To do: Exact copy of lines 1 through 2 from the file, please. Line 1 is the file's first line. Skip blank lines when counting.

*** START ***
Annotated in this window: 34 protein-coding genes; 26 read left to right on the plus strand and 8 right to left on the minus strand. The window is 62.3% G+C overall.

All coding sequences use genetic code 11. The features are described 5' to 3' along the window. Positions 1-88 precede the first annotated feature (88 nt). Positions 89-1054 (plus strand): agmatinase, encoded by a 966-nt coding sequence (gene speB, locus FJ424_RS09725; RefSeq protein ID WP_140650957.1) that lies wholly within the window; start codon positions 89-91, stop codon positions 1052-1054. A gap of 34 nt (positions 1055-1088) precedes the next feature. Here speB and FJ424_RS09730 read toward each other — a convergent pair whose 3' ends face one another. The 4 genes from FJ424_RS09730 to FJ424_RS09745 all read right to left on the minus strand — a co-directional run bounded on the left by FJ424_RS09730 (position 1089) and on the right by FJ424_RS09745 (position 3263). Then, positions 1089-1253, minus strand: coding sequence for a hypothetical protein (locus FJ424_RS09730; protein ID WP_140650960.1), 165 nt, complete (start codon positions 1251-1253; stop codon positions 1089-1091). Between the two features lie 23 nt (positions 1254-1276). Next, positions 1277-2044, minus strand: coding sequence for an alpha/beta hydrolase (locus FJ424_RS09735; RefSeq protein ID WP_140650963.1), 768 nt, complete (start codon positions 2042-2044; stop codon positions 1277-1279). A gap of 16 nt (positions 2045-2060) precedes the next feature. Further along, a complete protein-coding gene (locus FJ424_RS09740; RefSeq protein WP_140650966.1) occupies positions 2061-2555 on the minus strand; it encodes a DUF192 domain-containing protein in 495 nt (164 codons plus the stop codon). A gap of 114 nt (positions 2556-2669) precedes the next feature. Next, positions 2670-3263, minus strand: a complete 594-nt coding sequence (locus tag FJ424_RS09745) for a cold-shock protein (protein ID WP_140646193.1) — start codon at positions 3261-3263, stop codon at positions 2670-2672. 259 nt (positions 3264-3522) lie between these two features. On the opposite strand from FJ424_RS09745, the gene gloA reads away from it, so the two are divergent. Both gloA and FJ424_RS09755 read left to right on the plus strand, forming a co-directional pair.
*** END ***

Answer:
Annotated in this window: 34 protein-coding genes; 26 read left to right on the plus strand and 8 right to left on the minus strand. The window is 62.3% G+C overall.

All coding sequences use genetic code 11. The features are described 5' to 3' along the window. Positions 1-88 precede the first annotated feature (88 nt). Positions 89-1054 (plus strand): agmatinase, encoded by a 966-nt coding sequence (gene speB, locus FJ424_RS09725; RefSeq protein ID WP_140650957.1) that lies wholly within the window; start codon positions 89-91, stop codon positions 1052-1054. A gap of 34 nt (positions 1055-1088) precedes the next feature. Here speB and FJ424_RS09730 read toward each other — a convergent pair whose 3' ends face one another. The 4 genes from FJ424_RS09730 to FJ424_RS09745 all read right to left on the minus strand — a co-directional run bounded on the left by FJ424_RS09730 (position 1089) and on the right by FJ424_RS09745 (position 3263). Then, positions 1089-1253, minus strand: coding sequence for a hypothetical protein (locus FJ424_RS09730; protein ID WP_140650960.1), 165 nt, complete (start codon positions 1251-1253; stop codon positions 1089-1091). Between the two features lie 23 nt (positions 1254-1276). Next, positions 1277-2044, minus strand: coding sequence for an alpha/beta hydrolase (locus FJ424_RS09735; RefSeq protein ID WP_140650963.1), 768 nt, complete (start codon positions 2042-2044; stop codon positions 1277-1279). A gap of 16 nt (positions 2045-2060) precedes the next feature. Further along, a complete protein-coding gene (locus FJ424_RS09740; RefSeq protein WP_140650966.1) occupies positions 2061-2555 on the minus strand; it encodes a DUF192 domain-containing protein in 495 nt (164 codons plus the stop codon). A gap of 114 nt (positions 2556-2669) precedes the next feature. Next, positions 2670-3263, minus strand: a complete 594-nt coding sequence (locus tag FJ424_RS09745) for a cold-shock protein (protein ID WP_140646193.1) — start codon at positions 3261-3263, stop codon at positions 2670-2672. 259 nt (positions 3264-3522) lie between these two features. On the opposite strand from FJ424_RS09745, the gene gloA reads away from it, so the two are divergent. Both gloA and FJ424_RS09755 read left to right on the plus strand, forming a co-directional pair.